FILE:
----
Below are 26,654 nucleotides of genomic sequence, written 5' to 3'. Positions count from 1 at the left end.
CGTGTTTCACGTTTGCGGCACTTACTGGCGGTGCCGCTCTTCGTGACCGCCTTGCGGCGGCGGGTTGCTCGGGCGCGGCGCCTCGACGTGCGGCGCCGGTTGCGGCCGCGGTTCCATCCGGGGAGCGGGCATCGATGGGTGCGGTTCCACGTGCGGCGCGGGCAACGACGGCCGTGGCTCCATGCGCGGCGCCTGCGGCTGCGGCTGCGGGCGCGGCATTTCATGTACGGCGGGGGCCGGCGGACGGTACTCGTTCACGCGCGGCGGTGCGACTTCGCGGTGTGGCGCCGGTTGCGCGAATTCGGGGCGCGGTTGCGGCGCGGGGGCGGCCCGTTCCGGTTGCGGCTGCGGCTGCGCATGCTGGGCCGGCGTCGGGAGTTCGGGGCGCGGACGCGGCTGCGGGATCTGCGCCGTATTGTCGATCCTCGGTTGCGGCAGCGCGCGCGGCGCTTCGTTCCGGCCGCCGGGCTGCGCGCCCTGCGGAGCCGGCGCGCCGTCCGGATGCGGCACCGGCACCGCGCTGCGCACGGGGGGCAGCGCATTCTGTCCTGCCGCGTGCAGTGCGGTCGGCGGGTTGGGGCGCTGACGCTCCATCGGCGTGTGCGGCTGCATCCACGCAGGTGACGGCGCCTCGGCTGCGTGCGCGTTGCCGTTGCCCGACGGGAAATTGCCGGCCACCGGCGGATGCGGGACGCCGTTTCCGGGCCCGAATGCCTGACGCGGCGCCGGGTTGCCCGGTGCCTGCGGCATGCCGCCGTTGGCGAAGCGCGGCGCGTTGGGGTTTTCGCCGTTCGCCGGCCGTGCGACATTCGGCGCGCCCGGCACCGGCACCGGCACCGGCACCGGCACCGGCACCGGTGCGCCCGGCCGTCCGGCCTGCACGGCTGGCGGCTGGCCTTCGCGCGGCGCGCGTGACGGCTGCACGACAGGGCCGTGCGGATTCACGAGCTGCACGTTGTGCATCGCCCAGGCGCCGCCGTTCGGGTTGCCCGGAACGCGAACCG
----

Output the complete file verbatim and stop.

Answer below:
Below are 26,654 nucleotides of genomic sequence, written 5' to 3'. Positions count from 1 at the left end.
CGTGTTTCACGTTTGCGGCACTTACTGGCGGTGCCGCTCTTCGTGACCGCCTTGCGGCGGCGGGTTGCTCGGGCGCGGCGCCTCGACGTGCGGCGCCGGTTGCGGCCGCGGTTCCATCCGGGGAGCGGGCATCGATGGGTGCGGTTCCACGTGCGGCGCGGGCAACGACGGCCGTGGCTCCATGCGCGGCGCCTGCGGCTGCGGCTGCGGGCGCGGCATTTCATGTACGGCGGGGGCCGGCGGACGGTACTCGTTCACGCGCGGCGGTGCGACTTCGCGGTGTGGCGCCGGTTGCGCGAATTCGGGGCGCGGTTGCGGCGCGGGGGCGGCCCGTTCCGGTTGCGGCTGCGGCTGCGCATGCTGGGCCGGCGTCGGGAGTTCGGGGCGCGGACGCGGCTGCGGGATCTGCGCCGTATTGTCGATCCTCGGTTGCGGCAGCGCGCGCGGCGCTTCGTTCCGGCCGCCGGGCTGCGCGCCCTGCGGAGCCGGCGCGCCGTCCGGATGCGGCACCGGCACCGCGCTGCGCACGGGGGGCAGCGCATTCTGTCCTGCCGCGTGCAGTGCGGTCGGCGGGTTGGGGCGCTGACGCTCCATCGGCGTGTGCGGCTGCATCCACGCAGGTGACGGCGCCTCGGCTGCGTGCGCGTTGCCGTTGCCCGACGGGAAATTGCCGGCCACCGGCGGATGCGGGACGCCGTTTCCGGGCCCGAATGCCTGACGCGGCGCCGGGTTGCCCGGTGCCTGCGGCATGCCGCCGTTGGCGAAGCGCGGCGCGTTGGGGTTTTCGCCGTTCGCCGGCCGTGCGACATTCGGCGCGCCCGGCACCGGCACCGGCACCGGCACCGGCACCGGCACCGGTGCGCCCGGCCGTCCGGCCTGCACGGCTGGCGGCTGGCCTTCGCGCGGCGCGCGTGACGGCTGCACGACAGGGCCGTGCGGATTCACGAGCTGCACGTTGTGCATCGCCCAGGCGCCGCCGTTCGGGTTGCCCGGAACGCGAACCG